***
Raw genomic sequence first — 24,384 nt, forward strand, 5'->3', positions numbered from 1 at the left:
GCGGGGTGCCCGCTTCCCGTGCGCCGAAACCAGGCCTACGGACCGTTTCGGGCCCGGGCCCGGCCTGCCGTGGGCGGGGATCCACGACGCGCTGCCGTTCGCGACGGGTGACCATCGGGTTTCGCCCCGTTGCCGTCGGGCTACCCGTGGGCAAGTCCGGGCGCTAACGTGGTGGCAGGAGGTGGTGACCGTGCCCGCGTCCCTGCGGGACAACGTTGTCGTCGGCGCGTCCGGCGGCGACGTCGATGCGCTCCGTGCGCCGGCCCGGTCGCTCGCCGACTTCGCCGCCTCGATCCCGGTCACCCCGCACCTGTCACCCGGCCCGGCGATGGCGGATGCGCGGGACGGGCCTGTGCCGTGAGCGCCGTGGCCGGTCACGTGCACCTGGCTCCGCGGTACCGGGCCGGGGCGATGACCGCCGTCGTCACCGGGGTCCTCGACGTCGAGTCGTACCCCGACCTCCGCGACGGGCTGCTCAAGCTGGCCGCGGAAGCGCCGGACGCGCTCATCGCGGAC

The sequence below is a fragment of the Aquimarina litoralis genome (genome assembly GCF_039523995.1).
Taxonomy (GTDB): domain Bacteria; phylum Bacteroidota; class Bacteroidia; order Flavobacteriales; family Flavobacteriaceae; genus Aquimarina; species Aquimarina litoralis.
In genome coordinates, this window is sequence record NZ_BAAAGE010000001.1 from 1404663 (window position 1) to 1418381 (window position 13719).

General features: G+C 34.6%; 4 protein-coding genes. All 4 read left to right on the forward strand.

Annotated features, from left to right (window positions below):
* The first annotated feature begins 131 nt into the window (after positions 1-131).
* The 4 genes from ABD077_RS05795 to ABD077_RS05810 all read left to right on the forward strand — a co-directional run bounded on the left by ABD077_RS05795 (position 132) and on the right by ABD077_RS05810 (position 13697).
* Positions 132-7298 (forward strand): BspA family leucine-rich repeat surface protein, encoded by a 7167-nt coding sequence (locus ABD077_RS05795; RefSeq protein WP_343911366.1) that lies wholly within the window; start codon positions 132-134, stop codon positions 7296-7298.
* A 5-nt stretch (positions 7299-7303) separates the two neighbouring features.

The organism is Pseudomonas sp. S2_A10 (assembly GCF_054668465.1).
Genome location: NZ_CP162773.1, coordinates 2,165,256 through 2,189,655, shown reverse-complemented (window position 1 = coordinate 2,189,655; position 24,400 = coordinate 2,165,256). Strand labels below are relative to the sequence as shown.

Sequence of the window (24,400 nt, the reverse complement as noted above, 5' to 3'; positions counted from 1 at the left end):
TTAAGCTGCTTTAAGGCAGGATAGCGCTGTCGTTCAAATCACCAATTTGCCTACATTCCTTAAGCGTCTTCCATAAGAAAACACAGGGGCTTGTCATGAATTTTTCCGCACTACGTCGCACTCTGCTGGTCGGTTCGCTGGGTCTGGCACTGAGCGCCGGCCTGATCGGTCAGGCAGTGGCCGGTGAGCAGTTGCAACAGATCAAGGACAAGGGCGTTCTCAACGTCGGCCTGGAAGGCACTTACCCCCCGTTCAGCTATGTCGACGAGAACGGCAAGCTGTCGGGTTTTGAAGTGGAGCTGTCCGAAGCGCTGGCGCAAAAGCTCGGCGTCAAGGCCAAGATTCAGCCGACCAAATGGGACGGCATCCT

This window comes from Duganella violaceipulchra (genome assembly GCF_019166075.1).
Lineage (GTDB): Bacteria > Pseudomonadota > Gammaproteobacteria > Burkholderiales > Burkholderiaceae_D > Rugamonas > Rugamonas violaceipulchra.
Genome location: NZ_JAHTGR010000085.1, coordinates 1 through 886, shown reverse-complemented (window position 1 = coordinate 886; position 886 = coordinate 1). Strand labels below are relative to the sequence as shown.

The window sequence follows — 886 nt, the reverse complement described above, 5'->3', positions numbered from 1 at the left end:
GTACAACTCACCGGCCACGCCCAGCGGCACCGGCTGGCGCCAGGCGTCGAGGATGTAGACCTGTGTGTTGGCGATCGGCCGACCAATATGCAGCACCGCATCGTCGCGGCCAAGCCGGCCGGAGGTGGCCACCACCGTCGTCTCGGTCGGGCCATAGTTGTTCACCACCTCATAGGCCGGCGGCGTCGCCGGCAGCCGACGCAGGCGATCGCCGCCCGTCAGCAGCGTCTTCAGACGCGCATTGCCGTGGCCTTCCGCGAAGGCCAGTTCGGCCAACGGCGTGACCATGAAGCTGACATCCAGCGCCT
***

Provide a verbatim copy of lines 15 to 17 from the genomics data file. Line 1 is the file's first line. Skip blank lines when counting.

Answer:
TTAAGCTGCTTTAAGGCAGGATAGCGCTGTCGTTCAAATCACCAATTTGCCTACATTCCTTAAGCGTCTTCCATAAGAAAACACAGGGGCTTGTCATGAATTTTTCCGCACTACGTCGCACTCTGCTGGTCGGTTCGCTGGGTCTGGCACTGAGCGCCGGCCTGATCGGTCAGGCAGTGGCCGGTGAGCAGTTGCAACAGATCAAGGACAAGGGCGTTCTCAACGTCGGCCTGGAAGGCACTTACCCCCCGTTCAGCTATGTCGACGAGAACGGCAAGCTGTCGGGTTTTGAAGTGGAGCTGTCCGAAGCGCTGGCGCAAAAGCTCGGCGTCAAGGCCAAGATTCAGCCGACCAAATGGGACGGCATCCT

This window comes from Duganella violaceipulchra (genome assembly GCF_019166075.1).
Lineage (GTDB): Bacteria > Pseudomonadota > Gammaproteobacteria > Burkholderiales > Burkholderiaceae_D > Rugamonas > Rugamonas violaceipulchra.